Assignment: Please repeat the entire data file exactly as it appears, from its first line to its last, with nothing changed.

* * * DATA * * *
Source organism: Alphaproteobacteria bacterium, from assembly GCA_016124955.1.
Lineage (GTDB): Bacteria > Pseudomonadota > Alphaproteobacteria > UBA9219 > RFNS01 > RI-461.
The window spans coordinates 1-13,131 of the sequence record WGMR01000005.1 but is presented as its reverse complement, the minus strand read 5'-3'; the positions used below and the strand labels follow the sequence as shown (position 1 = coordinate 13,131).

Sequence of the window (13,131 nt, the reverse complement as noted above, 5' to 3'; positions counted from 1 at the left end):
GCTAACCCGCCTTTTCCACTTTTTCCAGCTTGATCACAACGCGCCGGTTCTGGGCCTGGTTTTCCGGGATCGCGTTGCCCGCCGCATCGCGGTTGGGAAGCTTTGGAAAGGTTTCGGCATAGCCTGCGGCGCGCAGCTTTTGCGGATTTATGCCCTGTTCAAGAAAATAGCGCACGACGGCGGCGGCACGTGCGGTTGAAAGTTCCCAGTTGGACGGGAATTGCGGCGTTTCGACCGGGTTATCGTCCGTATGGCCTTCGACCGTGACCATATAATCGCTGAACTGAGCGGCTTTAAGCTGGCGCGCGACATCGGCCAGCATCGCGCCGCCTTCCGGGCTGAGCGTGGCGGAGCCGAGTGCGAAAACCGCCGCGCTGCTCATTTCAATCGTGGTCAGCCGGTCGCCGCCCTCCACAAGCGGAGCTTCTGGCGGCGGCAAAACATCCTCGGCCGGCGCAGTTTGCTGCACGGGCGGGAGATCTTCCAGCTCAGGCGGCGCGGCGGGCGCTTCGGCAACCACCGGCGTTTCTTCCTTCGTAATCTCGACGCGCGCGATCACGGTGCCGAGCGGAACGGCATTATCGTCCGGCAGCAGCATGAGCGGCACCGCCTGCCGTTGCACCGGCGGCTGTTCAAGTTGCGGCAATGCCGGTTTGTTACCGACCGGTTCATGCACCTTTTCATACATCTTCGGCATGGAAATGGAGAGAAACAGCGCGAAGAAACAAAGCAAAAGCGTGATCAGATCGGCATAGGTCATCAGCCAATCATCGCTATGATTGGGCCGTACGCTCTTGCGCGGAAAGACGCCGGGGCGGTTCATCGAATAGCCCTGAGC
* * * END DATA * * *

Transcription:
Source organism: Alphaproteobacteria bacterium, from assembly GCA_016124955.1.
Lineage (GTDB): Bacteria > Pseudomonadota > Alphaproteobacteria > UBA9219 > RFNS01 > RI-461.
The window spans coordinates 1-13,131 of the sequence record WGMR01000005.1 but is presented as its reverse complement, the minus strand read 5'-3'; the positions used below and the strand labels follow the sequence as shown (position 1 = coordinate 13,131).

Sequence of the window (13,131 nt, the reverse complement as noted above, 5' to 3'; positions counted from 1 at the left end):
GCTAACCCGCCTTTTCCACTTTTTCCAGCTTGATCACAACGCGCCGGTTCTGGGCCTGGTTTTCCGGGATCGCGTTGCCCGCCGCATCGCGGTTGGGAAGCTTTGGAAAGGTTTCGGCATAGCCTGCGGCGCGCAGCTTTTGCGGATTTATGCCCTGTTCAAGAAAATAGCGCACGACGGCGGCGGCACGTGCGGTTGAAAGTTCCCAGTTGGACGGGAATTGCGGCGTTTCGACCGGGTTATCGTCCGTATGGCCTTCGACCGTGACCATATAATCGCTGAACTGAGCGGCTTTAAGCTGGCGCGCGACATCGGCCAGCATCGCGCCGCCTTCCGGGCTGAGCGTGGCGGAGCCGAGTGCGAAAACCGCCGCGCTGCTCATTTCAATCGTGGTCAGCCGGTCGCCGCCCTCCACAAGCGGAGCTTCTGGCGGCGGCAAAACATCCTCGGCCGGCGCAGTTTGCTGCACGGGCGGGAGATCTTCCAGCTCAGGCGGCGCGGCGGGCGCTTCGGCAACCACCGGCGTTTCTTCCTTCGTAATCTCGACGCGCGCGATCACGGTGCCGAGCGGAACGGCATTATCGTCCGGCAGCAGCATGAGCGGCACCGCCTGCCGTTGCACCGGCGGCTGTTCAAGTTGCGGCAATGCCGGTTTGTTACCGACCGGTTCATGCACCTTTTCATACATCTTCGGCATGGAAATGGAGAGAAACAGCGCGAAGAAACAAAGCAAAAGCGTGATCAGATCGGCATAGGTCATCAGCCAATCATCGCTATGATTGGGCCGTACGCTCTTGCGCGGAAAGACGCCGGGGCGGTTCATCGAATAGCCCTGAGC